Osmond
Family Organization

www.osmondfamily.org

Martin Family
of England, Wales and America

     A number of Martin families of England, Wales and America extend back to a common ancestor in the 1500's in Cumberland, England. Below is information and pictures showing the relationships of some of these families.
     Also, in 2014 the Osmond Family Organization conducted extensive research on the Martin family, which resulted in a unique "Christmas Gift" for many relatives. Click here for further details about this Martin research project and its surprising results.

John Martin Sr. (1809-1861)
is the Great-Great-Grandfather
of Olive May Davis Osmond

John Martin Jr. (1846-1900)
was the Great-Grandfather
of Olive May Davis Osmond

Edward Pritchard Martin (1844-1910)
was a "first cousin three times removed"
to Olive May Davis Osmond

Edward Pritchard Martin and his wife, Margaret James,
along with two of their daughters (Clara and Sarah Martin),
are buried in the Martin Family Grave Plot in the
Old Cemetery off Old Hereford Road in Abergavenny, Wales

Charles Herbert George Martin (1881-1915)
was a "second cousin twice removed"
to Olive May Davis Osmond

Historical Account of Charles Herbert George Martin
     An extensive historical account of Charles Herbert George Martin is listed online under the title of The Life and Military Career of Lieutenant Charles Henry [Herbert] George Martin (written by Ted King and posted online on 3 August 2008) and can be found on the website of the Western Front Association. This website states in part some of the following information about Charles Herbert George Martin:
     "...Charles Henry [Herbert] George Martin was born, on 5 October 1882, his family lived in the small community of Dowlais, Glamorgan. He was the only son of Mr. and Mrs. Edward Pritchard Martin, a Mining Engineer and Colliery owner.
     "Mr. E. P. Martin bought The Hill, Abergavenny, Monmouthshire in 1902, a beautiful country house, overlooking the surrounding mountains and Town, the estate and the gardens so vast that they swept down to the Herefort Road. Charles came to live there with his parents and two of his Five sisters, the other sisters already married and with homes of their own.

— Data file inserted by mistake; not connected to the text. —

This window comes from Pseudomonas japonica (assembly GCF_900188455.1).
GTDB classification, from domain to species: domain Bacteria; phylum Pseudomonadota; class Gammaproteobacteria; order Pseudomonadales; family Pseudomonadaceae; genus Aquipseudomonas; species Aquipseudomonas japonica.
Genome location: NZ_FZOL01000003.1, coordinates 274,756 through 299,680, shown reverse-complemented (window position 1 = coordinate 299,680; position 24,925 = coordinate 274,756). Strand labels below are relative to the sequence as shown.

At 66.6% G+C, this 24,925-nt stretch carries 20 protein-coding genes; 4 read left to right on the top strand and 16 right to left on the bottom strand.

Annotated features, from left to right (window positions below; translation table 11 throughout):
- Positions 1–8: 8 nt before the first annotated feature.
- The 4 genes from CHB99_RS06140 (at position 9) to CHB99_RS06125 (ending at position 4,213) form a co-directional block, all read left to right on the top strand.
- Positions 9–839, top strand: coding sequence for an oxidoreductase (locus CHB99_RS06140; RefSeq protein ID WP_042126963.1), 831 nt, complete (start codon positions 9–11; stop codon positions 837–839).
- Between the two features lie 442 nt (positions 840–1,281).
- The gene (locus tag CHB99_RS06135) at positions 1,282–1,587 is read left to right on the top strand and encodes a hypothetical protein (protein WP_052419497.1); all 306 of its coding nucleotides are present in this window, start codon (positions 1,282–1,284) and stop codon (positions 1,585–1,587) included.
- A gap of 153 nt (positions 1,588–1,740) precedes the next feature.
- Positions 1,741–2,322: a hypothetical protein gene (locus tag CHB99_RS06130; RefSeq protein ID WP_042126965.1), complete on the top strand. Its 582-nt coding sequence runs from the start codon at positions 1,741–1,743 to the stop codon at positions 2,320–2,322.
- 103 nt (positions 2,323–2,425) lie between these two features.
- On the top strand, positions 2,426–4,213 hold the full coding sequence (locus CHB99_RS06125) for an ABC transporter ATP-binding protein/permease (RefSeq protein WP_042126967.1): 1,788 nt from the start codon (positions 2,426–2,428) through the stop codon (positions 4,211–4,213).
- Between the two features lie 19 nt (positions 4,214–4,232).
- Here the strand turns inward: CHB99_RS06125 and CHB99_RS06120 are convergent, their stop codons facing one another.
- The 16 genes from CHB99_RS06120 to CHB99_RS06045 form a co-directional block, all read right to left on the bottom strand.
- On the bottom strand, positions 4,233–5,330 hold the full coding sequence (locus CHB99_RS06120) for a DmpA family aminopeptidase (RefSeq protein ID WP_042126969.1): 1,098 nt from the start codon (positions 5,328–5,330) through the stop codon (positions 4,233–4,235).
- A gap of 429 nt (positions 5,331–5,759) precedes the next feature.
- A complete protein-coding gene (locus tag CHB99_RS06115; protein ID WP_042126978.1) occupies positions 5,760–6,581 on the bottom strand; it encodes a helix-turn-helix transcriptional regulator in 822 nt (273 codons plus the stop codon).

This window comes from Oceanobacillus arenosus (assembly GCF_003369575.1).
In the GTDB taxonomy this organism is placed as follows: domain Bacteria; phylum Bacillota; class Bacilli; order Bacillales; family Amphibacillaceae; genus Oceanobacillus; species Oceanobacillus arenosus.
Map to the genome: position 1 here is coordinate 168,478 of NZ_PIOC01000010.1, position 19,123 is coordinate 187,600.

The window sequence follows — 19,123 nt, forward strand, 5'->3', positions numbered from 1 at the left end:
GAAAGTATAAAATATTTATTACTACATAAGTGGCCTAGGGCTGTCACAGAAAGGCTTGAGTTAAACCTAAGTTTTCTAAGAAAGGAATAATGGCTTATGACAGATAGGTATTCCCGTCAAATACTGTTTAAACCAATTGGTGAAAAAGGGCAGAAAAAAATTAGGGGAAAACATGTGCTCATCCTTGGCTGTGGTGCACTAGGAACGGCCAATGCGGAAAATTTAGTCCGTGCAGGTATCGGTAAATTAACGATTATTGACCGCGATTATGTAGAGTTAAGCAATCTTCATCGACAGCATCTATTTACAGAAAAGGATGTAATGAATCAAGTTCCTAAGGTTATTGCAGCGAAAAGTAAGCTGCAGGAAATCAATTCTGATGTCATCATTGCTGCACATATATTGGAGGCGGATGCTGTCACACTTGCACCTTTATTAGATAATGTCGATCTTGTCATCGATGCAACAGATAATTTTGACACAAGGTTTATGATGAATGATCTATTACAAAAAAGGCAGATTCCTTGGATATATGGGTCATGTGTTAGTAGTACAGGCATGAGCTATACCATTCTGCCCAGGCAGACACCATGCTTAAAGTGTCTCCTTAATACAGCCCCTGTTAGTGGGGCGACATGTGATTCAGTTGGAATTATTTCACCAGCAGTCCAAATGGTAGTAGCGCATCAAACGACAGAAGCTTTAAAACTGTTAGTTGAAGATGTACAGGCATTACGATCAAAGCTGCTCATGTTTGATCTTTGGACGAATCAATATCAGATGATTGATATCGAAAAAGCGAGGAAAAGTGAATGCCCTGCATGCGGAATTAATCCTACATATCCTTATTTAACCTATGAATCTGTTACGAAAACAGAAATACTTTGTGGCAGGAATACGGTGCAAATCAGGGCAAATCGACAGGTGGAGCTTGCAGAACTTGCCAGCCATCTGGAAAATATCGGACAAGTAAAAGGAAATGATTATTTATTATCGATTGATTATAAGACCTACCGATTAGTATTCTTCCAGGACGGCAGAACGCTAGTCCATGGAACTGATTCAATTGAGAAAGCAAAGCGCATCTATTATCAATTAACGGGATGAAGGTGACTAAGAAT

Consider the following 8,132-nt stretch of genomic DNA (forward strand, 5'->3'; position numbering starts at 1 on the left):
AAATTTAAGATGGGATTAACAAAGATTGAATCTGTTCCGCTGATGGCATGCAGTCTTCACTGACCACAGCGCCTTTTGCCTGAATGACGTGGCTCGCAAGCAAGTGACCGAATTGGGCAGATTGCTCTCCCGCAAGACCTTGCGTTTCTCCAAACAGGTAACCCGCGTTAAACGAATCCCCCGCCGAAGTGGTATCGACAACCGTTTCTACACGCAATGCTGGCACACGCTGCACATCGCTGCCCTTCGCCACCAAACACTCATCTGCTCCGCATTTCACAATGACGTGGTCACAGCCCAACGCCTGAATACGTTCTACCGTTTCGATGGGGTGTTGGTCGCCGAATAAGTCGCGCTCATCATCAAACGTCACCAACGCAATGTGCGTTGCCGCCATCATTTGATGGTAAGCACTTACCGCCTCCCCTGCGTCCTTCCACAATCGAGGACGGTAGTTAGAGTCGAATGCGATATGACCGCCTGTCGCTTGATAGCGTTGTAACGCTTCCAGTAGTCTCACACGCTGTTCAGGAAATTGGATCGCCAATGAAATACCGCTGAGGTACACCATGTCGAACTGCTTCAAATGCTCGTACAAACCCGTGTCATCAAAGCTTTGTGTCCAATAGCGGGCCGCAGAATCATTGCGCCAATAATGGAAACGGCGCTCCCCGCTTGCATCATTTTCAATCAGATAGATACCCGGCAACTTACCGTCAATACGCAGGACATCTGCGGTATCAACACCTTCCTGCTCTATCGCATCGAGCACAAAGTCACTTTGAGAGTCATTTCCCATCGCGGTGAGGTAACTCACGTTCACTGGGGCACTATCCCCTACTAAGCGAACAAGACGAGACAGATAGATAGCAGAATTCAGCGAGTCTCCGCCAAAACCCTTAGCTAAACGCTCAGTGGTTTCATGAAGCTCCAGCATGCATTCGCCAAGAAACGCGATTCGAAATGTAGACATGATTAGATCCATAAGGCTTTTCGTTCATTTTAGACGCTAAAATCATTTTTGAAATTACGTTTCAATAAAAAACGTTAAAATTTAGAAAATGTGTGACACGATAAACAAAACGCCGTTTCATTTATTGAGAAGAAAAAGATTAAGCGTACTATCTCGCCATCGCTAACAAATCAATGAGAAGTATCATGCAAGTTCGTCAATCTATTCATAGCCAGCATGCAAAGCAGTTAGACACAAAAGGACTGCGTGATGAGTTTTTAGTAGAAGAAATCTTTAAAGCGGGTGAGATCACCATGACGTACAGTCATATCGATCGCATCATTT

"Charles was educated at Eton and then went on to the Magdalen College, Oxford and gained degrees in Biology. He was very intelligent and academically minded and his career took him to Glasgow University where he was the Demonstrator in Zoology, as well as being a lecturer at Oxford. While living and working in Glasgow he joined the University's O T C and was gazetted 2nd Lieutenant (T.F), 12 October 1909.
     "He was equally well know as an eminent lecturer at Cambridge and in the Colleges of Naples too and as a renowned European scientst and published several books on Protozoology. When the Great War was declared he had been preparing papers for Rothampsted Experimental Station at Harpenden.
     "Charles's father died in 1911 leaving Mrs. Martin at The Hill and on 5 June 1912 Lieutenant Martin was posted to the local area and joined the 3rd Monmouths. On 11 June he and Miss Beatrice Elsie Hanbury were married in St. Mary's Church, Abergavenny. She was one of the most eligible ladies of the Borough, the only child of F. P. J. Hanbury JP DL of Nantoer and living with her family on a picturesque estate just outside of the Town. The wedding was a most splendid affair, which was only to be expected when two of the most notable families of the County were united. Charles and his bride joined his family home and the following year on 12 April they were blessed with their only son, Charles Edward Capel Martin. When at home Charles was family orientated, a home loving man and always a very competent all round sportsman. He was a keen follower of the Monmouthshire Hounds and Master of the Crickhowell Harriers, very much a popular citizen.